Are You Busy, or Rude?: How To Know The Difference
“You’re Not Too Busy, You’re Just a Little Rude”.
That was the title of an article I recently read. It did not give anyone slack for using the “I’m too busy” excuse.
The article went on to say that people equate being busy with success, and somehow idle time means you’re lazy. They ignore people and avoid commitments claiming to be too busy. I’m completely paraphrasing, but you get the idea. We do wear being busy as a badge of honor. Most of the time for me, it seems to be a convenient reason (not an “excuse”, God forbid) to have not completed a task. Oh, I didn’t do the dishes because I was too busy….. I didn’t return my calls and emails because I was too busy…. No, I can’t go and do something fun because…….I think we are conditioned to say it. Somehow being “busy” is a forgivable reason to avoid participating in things we may not really want to do.
There are a couple of times in my life
where I truly felt like I was so overwhelmed with a ridiculously overloaded schedule, that I really was too busy for just about everything. Seriously, it was the brink of a nervous breakdown kind of busy. That taught me the difference between being truly overwhelmed, versus the garden variety busy we constantly claim to experience.
I had decided I was going to get my Esthetician’s license.
My practice as a Licensed Electrologist of 15 years was thriving. The additional Esthetician license and skill set would round out my business. There were certain skin care products I carried that required having a licensed Esthetician on staff. My Esthetician coworker decided to leave my practice to work for a plastic surgeon full time. I was afraid the company that supplied my retail products would not sell to me anymore. As a fairly independent person, I don’t like to be beholden to anyone. Getting my license was the only way to avoid this. A friend and I concocted a plan to go to beauty school. (Think of Lucy and Ethel here). It seemed like a good idea at the time, and I am glad we persevered, but it was pretty bad.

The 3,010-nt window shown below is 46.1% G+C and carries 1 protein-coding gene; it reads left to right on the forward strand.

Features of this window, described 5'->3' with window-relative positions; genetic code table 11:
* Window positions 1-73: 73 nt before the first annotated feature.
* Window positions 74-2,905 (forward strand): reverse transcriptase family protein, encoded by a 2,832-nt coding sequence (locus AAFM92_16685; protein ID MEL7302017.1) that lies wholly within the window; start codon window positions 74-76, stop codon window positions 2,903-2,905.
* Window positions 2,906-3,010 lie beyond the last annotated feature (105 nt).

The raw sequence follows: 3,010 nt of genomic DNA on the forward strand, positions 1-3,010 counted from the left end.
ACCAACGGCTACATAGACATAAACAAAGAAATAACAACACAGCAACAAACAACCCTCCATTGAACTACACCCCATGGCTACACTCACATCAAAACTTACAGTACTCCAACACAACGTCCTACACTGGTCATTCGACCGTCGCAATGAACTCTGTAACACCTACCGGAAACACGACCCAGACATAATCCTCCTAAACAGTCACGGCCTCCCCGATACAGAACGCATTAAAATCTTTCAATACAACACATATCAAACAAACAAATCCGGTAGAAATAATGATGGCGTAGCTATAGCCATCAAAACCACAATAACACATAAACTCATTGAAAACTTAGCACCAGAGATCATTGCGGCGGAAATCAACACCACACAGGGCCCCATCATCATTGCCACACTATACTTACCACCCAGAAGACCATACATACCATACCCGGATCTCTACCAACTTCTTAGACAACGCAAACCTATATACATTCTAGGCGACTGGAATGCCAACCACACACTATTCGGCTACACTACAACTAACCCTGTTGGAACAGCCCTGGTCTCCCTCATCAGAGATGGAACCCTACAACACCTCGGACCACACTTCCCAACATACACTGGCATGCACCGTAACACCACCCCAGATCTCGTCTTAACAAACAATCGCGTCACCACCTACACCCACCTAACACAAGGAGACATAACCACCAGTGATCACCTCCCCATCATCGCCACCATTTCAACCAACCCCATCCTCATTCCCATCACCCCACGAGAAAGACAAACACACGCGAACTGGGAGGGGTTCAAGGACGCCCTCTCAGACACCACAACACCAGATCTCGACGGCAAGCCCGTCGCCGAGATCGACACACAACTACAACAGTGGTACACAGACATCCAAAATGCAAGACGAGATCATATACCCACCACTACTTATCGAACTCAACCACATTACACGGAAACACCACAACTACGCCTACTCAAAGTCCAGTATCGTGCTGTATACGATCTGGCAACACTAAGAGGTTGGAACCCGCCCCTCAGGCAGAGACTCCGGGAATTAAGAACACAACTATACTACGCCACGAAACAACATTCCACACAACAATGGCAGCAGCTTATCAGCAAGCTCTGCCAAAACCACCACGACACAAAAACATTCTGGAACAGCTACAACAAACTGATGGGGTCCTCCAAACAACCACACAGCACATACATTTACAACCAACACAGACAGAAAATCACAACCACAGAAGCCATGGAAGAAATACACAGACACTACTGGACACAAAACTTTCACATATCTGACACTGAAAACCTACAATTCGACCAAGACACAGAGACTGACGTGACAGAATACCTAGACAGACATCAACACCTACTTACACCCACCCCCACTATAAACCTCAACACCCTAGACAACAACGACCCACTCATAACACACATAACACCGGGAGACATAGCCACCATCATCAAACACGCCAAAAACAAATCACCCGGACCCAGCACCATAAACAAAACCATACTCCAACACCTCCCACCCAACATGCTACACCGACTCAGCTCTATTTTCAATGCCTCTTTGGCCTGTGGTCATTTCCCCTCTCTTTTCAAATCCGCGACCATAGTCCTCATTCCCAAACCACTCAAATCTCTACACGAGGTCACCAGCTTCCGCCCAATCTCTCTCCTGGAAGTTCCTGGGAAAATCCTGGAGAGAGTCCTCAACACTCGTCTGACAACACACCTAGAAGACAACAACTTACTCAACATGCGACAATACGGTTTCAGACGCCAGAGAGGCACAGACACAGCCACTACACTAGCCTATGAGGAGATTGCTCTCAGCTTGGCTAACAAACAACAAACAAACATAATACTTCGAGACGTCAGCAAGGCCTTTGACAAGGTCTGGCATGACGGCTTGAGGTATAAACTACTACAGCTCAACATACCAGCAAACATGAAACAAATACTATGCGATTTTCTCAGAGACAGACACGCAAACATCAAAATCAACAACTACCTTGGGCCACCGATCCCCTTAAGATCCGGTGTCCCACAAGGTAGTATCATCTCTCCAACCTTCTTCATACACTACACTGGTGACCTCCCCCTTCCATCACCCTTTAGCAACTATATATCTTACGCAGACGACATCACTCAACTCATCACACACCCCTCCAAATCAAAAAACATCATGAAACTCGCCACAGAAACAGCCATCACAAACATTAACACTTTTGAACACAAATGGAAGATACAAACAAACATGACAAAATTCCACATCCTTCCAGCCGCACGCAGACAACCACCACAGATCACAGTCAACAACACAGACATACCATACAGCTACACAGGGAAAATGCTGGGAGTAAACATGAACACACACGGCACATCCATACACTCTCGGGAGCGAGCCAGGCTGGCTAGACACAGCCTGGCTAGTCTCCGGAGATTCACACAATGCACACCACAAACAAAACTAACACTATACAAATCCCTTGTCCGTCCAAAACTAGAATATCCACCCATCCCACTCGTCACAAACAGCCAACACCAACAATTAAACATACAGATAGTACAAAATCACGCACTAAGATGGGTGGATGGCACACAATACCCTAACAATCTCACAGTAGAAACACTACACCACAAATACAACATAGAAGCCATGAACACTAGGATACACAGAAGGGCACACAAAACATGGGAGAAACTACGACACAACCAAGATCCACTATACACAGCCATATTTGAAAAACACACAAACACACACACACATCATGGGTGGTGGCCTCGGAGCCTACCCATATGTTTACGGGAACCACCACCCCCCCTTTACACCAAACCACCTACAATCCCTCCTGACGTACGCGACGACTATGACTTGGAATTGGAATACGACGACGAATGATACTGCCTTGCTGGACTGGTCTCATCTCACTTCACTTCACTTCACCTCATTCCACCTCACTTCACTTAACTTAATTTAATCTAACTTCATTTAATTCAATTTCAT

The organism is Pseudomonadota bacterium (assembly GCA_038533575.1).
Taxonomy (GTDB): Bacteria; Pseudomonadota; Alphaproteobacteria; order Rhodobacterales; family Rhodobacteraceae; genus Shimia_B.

I worked from 9:00-5:00,
and then would kick my last client out the door to race to school. Class started at 5:30 and ended at 9:45, Mon-Fri. This went on for two 16-week semesters. In order to graduate, six hundred hours of class needed to be clocked in. If I clocked in at 5:31, I’d be penalized and lose 15 minutes from the needed 600 hours. In theory, I could be one minute late each day, and in one week those collective 5 minutes would result in 1 hour and 15 minutes less towards the magical 600 hours.
We weren’t finished at the end of the second semester.
We were finished when the 600th hour was clocked in.
My late husband was not exactly on board with me on this venture, which made something that was already very difficult, nearly impossible. He thought the timing was bad, and I should wait and do it later in life. Everyday he asked me what time I’d be home, and everyday my answer did not change. I had even decided to quit after the first semester because it was just too tough.
I was starting to crack under the pressure.
Every morning I left my house by 8:00 a.m., and didn’t get home every night until nearly 11:00 p.m. This went on for eight months. There was a moderate amount of homework and projects, that although not difficult, were time consuming. Weekends were spent doing everything I did not have an opportunity to do during the week. When the next semester came around, I calculated how many more weeks I needed to attend class in order to get my 600 hours. I never missed class and was never late. Even a head splitting migraine didn’t keep me away. My tenacity had me well on my way to finishing up this class that felt like a prison sentence.
I do wish I’d been in a better frame of mind,
because there were aspects of the class that were actually fun. I met some nice people, and some strange people. My friend with whom I took the class and I became very close friends. We would secretly give less than flattering nick names to the less than nice classmates. (Again, think Lucy and Ethel here….) I did enroll into the second semester and finished the class, and managed to avoid a divorce in the process! A few weeks after I clocked in my last hour, I took my written state board exam. After that, I sat for the “hands on” practical demonstration portion of the exam. I did pass each test the first time around, and was very proud and relieved when I finally obtained my Esthetician license.